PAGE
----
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Improve Patient Outcomes: The Missing Puzzle Piece

Free instant download: Clinical Justification: Resolution and/or Significant Reduction of Chronic Medical Conditions Can be Achieved by Successfully Treating Overweight and Obese Patients.

Improve patient outcomes with those that are battling obesity. Obesity is the fastest growing health problem in the United States. It’s also proving to be among the most deadly. It kills more Americans every year than AIDS, cancer and all accidents combined. It is the second leading cause of preventable death just below smoking. In fact, 67 percent of the population that are either overweight or obese have a greater probability of developing hypertension, high cholesterol, type 2 diabetes, heart disease and stroke. This translates to over 300,000 deaths per year from obesity related complications.1

While the health costs of obesity are taking an enormous toll on population health, it remains underdiagnosed and undertreated. According to the American Medical Association, only 42 percent of adult obesity patients reported receiving any prior advice from a physician to lose weight.2 This is a problem. Obesity is not only a chronic disease that affects over 35 percent of adults in the U.S., but it is often the root cause or associated with over 59 comorbidities.

Consider some of these statistics:

  1. OBESITY IS ASSOCIATED WITH POOR ASTHMA
    • Asthma is 1.47 times higher in obese people than non-obese people.
    • American College of Chest Physicians supports the active treatment of comorbid obesity in individuals with asthma.
  2. HYPERTENSION AFFECTS NEARLY ONE THIRD OF THE AMERICAN POPULATION.
    • There is a higher prevalence of hypertension among individuals with obesity.
    • As a result of weight loss from a Very Low Calorie Diet (VLCD), patients often experience about a 10 percent decreased risk of heart disease, stroke, a-fib and Abdominal Aortic Aneurysm (AAA) while on a VLCD.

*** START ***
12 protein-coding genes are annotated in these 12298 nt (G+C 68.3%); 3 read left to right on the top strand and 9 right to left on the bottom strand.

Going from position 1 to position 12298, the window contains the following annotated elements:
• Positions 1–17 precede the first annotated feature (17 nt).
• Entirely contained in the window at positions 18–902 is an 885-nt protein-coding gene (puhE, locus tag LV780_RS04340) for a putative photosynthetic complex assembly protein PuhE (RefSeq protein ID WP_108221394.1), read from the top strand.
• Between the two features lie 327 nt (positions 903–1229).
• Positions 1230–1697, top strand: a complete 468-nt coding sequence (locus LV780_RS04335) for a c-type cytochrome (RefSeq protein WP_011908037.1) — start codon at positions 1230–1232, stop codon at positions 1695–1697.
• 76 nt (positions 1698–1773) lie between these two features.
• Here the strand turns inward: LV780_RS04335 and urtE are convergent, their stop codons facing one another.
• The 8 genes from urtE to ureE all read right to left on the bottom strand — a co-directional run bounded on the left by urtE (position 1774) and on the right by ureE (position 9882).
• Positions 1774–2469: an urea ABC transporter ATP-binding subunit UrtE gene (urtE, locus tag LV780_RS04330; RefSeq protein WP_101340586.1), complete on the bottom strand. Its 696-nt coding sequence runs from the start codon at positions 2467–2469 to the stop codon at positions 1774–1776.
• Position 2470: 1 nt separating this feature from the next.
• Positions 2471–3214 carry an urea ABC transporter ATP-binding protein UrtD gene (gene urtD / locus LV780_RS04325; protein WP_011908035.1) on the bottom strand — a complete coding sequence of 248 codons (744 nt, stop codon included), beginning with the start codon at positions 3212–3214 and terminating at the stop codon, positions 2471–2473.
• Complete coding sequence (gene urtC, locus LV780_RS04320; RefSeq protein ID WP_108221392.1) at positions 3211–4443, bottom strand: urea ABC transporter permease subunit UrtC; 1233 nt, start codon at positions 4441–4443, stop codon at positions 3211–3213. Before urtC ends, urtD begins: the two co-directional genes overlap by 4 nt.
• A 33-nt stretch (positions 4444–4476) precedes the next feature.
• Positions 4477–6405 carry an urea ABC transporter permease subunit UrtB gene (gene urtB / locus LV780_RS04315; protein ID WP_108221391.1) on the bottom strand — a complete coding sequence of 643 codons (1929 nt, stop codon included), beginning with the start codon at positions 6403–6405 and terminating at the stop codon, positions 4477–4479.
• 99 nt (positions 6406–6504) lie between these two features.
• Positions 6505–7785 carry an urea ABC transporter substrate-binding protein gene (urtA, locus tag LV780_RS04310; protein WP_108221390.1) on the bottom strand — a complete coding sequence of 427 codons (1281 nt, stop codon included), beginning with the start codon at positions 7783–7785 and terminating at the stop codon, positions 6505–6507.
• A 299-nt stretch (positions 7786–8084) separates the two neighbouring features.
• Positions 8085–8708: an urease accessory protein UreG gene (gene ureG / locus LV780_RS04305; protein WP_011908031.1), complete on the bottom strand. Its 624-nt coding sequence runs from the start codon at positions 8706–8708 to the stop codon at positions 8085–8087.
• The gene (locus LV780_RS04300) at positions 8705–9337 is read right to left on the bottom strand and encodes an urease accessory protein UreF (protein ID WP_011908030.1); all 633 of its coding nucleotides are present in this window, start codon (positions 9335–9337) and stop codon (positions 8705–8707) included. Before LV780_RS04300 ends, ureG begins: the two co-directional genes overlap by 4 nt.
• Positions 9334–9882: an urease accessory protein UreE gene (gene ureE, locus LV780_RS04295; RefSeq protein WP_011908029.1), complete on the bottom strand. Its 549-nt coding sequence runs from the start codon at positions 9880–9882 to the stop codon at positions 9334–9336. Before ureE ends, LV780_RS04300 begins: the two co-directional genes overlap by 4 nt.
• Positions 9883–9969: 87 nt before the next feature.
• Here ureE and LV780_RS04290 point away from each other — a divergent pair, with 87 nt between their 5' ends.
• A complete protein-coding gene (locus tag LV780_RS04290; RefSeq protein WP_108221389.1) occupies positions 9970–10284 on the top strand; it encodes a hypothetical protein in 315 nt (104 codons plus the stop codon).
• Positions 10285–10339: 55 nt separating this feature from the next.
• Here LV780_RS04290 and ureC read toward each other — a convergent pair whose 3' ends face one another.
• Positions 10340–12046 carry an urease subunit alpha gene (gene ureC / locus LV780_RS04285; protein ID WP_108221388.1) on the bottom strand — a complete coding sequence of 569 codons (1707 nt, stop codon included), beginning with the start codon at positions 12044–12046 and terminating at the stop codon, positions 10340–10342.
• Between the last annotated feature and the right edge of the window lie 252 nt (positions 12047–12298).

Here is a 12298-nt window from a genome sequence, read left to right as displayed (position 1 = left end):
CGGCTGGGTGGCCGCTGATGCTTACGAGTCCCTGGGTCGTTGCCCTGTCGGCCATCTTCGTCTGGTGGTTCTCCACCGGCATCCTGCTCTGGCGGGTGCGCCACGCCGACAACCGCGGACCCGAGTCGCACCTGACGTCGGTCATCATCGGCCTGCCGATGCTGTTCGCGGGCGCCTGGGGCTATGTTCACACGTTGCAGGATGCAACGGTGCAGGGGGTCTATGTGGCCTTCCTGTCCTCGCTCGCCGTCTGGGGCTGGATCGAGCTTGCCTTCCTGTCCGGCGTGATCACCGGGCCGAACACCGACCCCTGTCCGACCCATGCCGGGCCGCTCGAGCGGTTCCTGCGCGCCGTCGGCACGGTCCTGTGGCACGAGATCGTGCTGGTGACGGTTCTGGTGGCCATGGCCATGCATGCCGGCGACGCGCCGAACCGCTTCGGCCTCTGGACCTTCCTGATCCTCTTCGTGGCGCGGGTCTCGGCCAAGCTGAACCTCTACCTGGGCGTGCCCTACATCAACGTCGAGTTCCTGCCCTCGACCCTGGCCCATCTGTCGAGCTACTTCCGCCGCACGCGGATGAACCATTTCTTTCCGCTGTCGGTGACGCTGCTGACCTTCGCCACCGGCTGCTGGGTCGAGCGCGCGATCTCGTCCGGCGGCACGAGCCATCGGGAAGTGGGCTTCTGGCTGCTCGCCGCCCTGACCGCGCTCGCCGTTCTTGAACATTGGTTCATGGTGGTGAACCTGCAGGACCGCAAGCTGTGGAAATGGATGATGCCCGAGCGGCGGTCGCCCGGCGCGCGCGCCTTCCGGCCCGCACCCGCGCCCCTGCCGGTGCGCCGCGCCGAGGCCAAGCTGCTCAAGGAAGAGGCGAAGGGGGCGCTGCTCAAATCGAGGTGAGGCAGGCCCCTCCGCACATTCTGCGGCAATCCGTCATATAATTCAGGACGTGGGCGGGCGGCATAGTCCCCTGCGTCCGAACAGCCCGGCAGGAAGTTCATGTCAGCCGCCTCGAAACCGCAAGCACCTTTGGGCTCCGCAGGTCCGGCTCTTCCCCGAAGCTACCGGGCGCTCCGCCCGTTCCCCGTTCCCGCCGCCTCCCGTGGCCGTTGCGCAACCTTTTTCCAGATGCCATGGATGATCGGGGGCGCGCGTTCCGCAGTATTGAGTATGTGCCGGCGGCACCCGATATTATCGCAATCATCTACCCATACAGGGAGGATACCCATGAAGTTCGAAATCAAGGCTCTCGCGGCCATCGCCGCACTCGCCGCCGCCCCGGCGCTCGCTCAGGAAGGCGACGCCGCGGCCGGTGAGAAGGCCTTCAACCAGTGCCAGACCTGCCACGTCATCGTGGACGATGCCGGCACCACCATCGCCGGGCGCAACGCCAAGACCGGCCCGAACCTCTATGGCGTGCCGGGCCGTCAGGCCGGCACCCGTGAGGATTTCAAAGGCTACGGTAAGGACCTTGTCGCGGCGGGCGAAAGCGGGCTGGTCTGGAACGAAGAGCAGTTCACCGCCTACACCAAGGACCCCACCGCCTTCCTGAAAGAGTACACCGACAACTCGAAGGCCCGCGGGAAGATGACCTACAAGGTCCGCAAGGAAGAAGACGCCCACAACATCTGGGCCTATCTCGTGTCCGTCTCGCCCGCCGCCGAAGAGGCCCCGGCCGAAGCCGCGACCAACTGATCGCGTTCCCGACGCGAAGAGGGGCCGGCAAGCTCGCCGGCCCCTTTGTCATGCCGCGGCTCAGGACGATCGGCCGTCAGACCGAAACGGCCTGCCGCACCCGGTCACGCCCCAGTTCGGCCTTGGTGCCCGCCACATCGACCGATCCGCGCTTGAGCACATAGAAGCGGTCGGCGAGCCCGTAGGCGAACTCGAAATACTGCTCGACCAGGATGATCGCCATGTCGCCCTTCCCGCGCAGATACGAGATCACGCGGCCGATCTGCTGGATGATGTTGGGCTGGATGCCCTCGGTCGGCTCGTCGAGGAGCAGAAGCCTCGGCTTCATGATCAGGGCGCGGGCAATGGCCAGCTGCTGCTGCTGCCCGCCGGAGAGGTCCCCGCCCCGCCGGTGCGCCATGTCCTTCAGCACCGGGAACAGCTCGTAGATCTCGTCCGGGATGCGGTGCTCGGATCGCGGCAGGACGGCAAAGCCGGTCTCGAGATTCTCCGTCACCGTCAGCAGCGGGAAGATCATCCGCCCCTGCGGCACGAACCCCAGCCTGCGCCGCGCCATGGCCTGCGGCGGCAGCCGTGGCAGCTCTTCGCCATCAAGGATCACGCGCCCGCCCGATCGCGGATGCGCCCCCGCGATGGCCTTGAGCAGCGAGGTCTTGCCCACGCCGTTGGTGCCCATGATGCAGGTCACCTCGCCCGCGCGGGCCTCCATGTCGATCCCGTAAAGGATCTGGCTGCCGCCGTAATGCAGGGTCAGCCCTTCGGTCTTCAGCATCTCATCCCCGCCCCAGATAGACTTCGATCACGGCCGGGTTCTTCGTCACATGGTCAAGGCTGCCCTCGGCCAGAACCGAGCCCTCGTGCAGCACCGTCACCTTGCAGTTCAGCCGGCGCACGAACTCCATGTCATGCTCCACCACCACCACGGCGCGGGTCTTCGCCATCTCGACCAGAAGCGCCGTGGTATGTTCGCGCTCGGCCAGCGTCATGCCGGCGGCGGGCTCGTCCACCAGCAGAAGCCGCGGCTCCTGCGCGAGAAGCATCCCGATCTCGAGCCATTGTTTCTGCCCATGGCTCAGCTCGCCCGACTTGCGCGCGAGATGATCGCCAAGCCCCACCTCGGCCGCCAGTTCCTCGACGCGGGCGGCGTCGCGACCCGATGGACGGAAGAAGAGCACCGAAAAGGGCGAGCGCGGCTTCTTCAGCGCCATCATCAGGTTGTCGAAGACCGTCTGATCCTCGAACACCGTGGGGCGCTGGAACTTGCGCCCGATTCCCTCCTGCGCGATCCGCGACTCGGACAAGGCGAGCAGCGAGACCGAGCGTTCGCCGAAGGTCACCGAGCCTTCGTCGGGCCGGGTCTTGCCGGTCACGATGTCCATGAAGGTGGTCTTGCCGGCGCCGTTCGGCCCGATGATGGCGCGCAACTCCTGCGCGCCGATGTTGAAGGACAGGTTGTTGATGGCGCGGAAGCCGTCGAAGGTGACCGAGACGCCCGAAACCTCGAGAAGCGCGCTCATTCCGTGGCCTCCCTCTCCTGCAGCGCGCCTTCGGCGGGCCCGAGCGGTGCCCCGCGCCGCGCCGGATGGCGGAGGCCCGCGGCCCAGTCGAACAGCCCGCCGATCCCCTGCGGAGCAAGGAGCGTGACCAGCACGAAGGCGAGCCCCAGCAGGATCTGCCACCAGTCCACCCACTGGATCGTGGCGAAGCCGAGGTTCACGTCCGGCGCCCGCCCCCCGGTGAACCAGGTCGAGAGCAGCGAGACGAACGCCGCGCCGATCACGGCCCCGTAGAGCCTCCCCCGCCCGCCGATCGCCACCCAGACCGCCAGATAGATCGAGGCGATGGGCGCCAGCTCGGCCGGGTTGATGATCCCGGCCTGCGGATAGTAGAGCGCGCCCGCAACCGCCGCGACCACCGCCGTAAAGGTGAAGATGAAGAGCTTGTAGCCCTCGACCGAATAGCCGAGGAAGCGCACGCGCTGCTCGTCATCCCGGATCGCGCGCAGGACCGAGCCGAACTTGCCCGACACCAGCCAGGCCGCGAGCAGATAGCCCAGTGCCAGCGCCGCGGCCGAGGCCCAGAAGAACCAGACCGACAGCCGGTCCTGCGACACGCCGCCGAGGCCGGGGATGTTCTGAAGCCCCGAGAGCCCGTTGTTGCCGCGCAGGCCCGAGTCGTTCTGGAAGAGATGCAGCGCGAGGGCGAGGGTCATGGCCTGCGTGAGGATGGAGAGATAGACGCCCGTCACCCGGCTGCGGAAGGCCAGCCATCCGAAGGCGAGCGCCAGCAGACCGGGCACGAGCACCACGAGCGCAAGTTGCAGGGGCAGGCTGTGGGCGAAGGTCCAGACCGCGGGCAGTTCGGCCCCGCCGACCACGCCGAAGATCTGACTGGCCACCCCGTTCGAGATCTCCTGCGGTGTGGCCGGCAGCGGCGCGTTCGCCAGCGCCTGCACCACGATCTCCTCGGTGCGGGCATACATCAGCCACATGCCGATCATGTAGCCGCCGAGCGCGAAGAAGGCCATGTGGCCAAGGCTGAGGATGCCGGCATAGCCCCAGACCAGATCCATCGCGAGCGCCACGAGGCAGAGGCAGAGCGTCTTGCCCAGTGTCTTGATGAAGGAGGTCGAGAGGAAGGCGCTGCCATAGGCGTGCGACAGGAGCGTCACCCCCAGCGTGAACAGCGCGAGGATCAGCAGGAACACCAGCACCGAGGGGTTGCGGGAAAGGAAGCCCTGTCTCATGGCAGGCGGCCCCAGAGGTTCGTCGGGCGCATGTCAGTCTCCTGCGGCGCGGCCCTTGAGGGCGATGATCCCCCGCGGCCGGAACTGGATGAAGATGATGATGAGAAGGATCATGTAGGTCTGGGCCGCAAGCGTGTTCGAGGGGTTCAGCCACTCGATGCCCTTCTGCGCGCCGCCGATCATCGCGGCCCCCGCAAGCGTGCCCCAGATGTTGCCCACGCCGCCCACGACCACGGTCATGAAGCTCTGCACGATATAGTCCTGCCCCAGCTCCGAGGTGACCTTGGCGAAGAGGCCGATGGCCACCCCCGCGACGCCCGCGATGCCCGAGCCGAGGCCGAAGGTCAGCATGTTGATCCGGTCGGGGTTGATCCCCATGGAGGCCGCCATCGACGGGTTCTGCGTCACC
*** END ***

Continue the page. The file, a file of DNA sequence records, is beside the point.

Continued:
3. OBESITY IS A MAJOR RISK FACTOR FOR TYPE 2 DIABETES
    • More than 90 percent of type 2 diabetics are overweight or obese.
    • Studies show weight loss improves glucose control, as well as blood pressure and cholesterol, contributing to reduced medications and higher quality of life.
  4. AN OBESE PERSON HAS A 60 PERCENT GREATER RISK OF DEVELOPING ARTHRITIS.
    • One in five Americans has been diagnosed with arthritis, but that number jumps to more than one in three among people with obesity.
    • Total knee arthroplasty is estimated to be at least 8.5 times higher among patients with a BMI of 30 or greater.
    • A study of overweight women showed that a weight loss of 11 pounds reduced their risk of developing knee osteoarthritis by half
  5. OBESITY SIGNIFICANTLY INCREASES THE RISK OF CARDIOVASCULAR DISEASE.
    • The incidence of Coronary Heart Disease (CHD), Congestive Heart Failure (CHF), stroke, Atrial Fibrillation (AF), and Deep Venous Thrombosis (DVT) increases with increasing BMI.
    • Weight loss reduces blood pressure, improves insulin sensitivity and lipids – all of which have an important benefit on cardiovascular risk.

To learn more about these and more comorbid conditions and their relationship to obesity, click here for our free download: Clinical Justification: Resolution and/or Significant Reduction of Chronic Medical Conditions Can be Achieved by Successfully Treating Overweight and Obese Patients.

Free instant download: Clinical Justification: Resolution and/or Significant Reduction of Chronic Medical Conditions Can be Achieved by Successfully Treating Overweight and Obese Patients.

Sources:

  1. Clinical guidelines on the identification, evaluation, and treatment of overweight and obesity in adults. Executive summary. National Institutes of Health, National Heart, Lung, and Blood Institute, June 1998.
  2. Pool, A. C., Kraschnewski, J. L., Cover, L. A., Lehman, E. B., Stuckey, H. L., Hwang, K. O., … Sciamanna, C. N. (2014). The Impact of Physician Weight Discussion on Weight Loss in US Adults.Obesity Research & Clinical Practice8(2), e131–e139. http://doi.org/10.1016/j.orcp.2013.03.003)
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